October 30, 2018
Race & Justice News: Blacks Disproportionately Arrested for Marijuana in Alabama
Blacks in Alabama were four times as likely to be arrested for marijuana possession in 2016 as whites, L.A. County deputies disproportionately stop Latinos to find drugs, and more in Race & Justice News.
October 22, 2018
Juvenile Life Without Parole: An Overview
The United States stands alone as the only nation that sentences people to life without parole for crimes committed before turning 18. This briefing paper reviews the Supreme Court precedents that limited the use of JLWOP and the challenges that remain.
Lawrence and Lamont Garrison
Sentences for federal drug crimes are based on the quantity of the drugs involved, not the individual’s role in the crime. The emphasis on quantity rather than the role of the offender, along with the conspiracy laws, too often result in disproportionate sentencing, even for first-time offenses such as the Garrisons’.
September 05, 2018
Decarceration Strategies: How 5 States Achieved Substantial Prison Population Reductions
Connecticut, Michigan, Mississippi, Rhode Island, and South Carolina have reduced their prison populations between 14-25% over the past decade. This report describes how these five states can serve as decarceration roadmaps for other states.
August 27, 2018
Public Comment on Commission’s Proposed Priorities for 2018-2019 Amendment Cycle
A coalition of civil rights, criminal justice reform, and human rights groups provided comments to the U.S. Sentencing Commission on ways to improve the fairness and proportionality of the Guidelines; promote individualized review of specific offense conduct; and mitigate excessively punitive provisions.
August 07, 2018
Race & Justice News: Homicide Clearance Disparities Contribute to Capital Punishment Disparities
Homicides involving white victims are significantly more likely to be "cleared" by the arrest of a suspect than homicides involving victims of color, causing racial disparities in capital sentencing to begin as early as police investigations. Learn more in Race & Justice News.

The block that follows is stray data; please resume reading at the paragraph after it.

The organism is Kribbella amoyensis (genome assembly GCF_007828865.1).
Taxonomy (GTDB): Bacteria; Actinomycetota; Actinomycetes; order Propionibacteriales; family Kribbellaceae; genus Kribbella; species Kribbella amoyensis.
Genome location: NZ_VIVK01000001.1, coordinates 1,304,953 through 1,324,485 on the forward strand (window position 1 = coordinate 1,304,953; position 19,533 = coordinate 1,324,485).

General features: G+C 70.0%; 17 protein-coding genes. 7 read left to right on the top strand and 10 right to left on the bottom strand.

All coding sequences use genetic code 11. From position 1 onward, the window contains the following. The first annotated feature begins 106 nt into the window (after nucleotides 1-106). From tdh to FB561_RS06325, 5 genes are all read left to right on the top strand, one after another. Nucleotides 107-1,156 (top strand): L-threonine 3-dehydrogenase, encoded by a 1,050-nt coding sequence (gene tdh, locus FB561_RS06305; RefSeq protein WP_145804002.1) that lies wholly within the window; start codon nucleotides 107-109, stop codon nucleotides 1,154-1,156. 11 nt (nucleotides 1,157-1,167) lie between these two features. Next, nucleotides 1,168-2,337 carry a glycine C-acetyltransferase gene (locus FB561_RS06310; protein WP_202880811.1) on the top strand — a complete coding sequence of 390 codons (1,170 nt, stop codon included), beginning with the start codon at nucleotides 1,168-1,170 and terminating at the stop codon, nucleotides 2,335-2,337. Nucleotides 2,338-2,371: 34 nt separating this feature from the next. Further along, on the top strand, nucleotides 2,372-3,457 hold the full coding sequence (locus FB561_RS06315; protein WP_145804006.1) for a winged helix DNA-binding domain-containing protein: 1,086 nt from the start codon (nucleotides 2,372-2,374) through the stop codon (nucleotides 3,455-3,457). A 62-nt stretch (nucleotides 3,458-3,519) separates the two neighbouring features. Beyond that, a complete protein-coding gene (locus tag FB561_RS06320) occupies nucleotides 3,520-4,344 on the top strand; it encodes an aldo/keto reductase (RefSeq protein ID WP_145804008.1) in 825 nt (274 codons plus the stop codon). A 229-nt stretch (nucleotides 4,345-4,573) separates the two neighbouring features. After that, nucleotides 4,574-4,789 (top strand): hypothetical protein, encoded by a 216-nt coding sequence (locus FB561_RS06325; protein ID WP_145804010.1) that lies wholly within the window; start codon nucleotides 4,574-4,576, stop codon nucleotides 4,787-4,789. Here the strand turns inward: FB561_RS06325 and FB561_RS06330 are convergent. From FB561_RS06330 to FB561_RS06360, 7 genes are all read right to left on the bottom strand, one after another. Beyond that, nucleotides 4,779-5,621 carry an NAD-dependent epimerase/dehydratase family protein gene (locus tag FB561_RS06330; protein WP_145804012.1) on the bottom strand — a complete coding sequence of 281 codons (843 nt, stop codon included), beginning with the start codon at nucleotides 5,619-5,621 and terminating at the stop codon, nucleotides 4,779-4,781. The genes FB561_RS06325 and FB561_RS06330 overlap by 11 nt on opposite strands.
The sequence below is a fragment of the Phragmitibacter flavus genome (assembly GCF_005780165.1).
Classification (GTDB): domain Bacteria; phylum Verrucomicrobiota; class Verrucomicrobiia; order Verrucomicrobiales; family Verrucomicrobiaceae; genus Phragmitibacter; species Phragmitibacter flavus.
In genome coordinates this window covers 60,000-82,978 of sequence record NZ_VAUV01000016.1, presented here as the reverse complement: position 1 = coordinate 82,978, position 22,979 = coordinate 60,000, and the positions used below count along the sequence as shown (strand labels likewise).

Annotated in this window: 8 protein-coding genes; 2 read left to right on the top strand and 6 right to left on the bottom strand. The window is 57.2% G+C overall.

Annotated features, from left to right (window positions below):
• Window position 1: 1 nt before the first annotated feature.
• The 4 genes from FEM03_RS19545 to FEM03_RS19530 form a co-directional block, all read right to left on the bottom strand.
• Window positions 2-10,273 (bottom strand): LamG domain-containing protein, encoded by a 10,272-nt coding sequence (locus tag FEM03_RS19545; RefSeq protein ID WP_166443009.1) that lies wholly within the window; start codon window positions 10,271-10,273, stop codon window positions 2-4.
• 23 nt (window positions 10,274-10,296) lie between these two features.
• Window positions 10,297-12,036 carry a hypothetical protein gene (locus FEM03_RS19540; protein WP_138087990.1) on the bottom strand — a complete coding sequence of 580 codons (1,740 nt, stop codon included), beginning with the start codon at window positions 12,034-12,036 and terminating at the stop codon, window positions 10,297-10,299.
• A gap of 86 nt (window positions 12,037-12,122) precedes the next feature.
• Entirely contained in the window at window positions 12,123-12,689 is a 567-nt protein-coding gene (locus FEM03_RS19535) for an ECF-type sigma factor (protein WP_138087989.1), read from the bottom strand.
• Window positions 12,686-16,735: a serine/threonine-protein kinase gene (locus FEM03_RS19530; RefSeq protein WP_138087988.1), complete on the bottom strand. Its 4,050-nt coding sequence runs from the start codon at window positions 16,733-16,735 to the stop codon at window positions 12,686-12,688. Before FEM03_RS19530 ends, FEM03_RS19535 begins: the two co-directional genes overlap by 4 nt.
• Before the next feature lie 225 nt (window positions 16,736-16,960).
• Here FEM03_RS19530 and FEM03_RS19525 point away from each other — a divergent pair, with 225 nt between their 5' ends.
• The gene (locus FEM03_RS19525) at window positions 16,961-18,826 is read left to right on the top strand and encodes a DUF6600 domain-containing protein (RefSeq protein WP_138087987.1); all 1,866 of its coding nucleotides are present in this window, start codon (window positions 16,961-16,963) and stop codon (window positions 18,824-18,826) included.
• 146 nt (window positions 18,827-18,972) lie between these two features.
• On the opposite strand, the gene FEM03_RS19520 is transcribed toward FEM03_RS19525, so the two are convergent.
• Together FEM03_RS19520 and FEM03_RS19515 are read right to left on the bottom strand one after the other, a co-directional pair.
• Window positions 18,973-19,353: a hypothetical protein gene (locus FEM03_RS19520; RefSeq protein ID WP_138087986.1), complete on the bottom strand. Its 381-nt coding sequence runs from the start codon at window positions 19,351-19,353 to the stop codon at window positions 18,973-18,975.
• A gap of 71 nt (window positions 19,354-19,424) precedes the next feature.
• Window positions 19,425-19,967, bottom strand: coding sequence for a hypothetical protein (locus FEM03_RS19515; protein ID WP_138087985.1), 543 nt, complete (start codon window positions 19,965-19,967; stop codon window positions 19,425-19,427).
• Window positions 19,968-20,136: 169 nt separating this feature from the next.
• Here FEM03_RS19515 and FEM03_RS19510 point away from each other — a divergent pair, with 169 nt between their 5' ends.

Willie Mays Aikens
In 2008, Willie Mays Aikens made headlines when a federal judge reduced his lengthy prison term to 14 years as a result of the U.S. Sentencing Commission’s adjustment to the crack cocaine sentencing guidelines. Aikens was released in June 2008.
July 17, 2018
Felony Disenfranchisement: A Primer
A striking 6.1 million Americans are prohibited from voting due to laws that disenfranchise citizens convicted of felony offenses. Felony disenfranchisement rates vary by state, as states institute a wide range of disenfranchisement policies.
July 10, 2018
OJJDP Administrator’s Words on Racial Disparities Shock Us
Administrator Harp’s simplification of the core protections of the Juvenile Justice and Delinquency Prevention Act prioritizes public safety over racial justice. The administrator fails to understand that the two goals are intertwined.
July 06, 2018
The Sentencing Project files Amicus Brief in Florida Felony Disenfranchisement Suit
Our amicus brief highlights the punitive and arbitrary nature of Florida's voting rights restoration process, and argues that disenfranchisement is counterproductive to effective reentry.
June 29, 2018
Race & Justice News: Churches Divest from Police to Protect People of Color
As awareness around state violence towards people of color grows, several churches decide to stop calling the police to protect communities of color. A church in Oakland is instead investing in de-escalation trainings to handle situations without calling the police.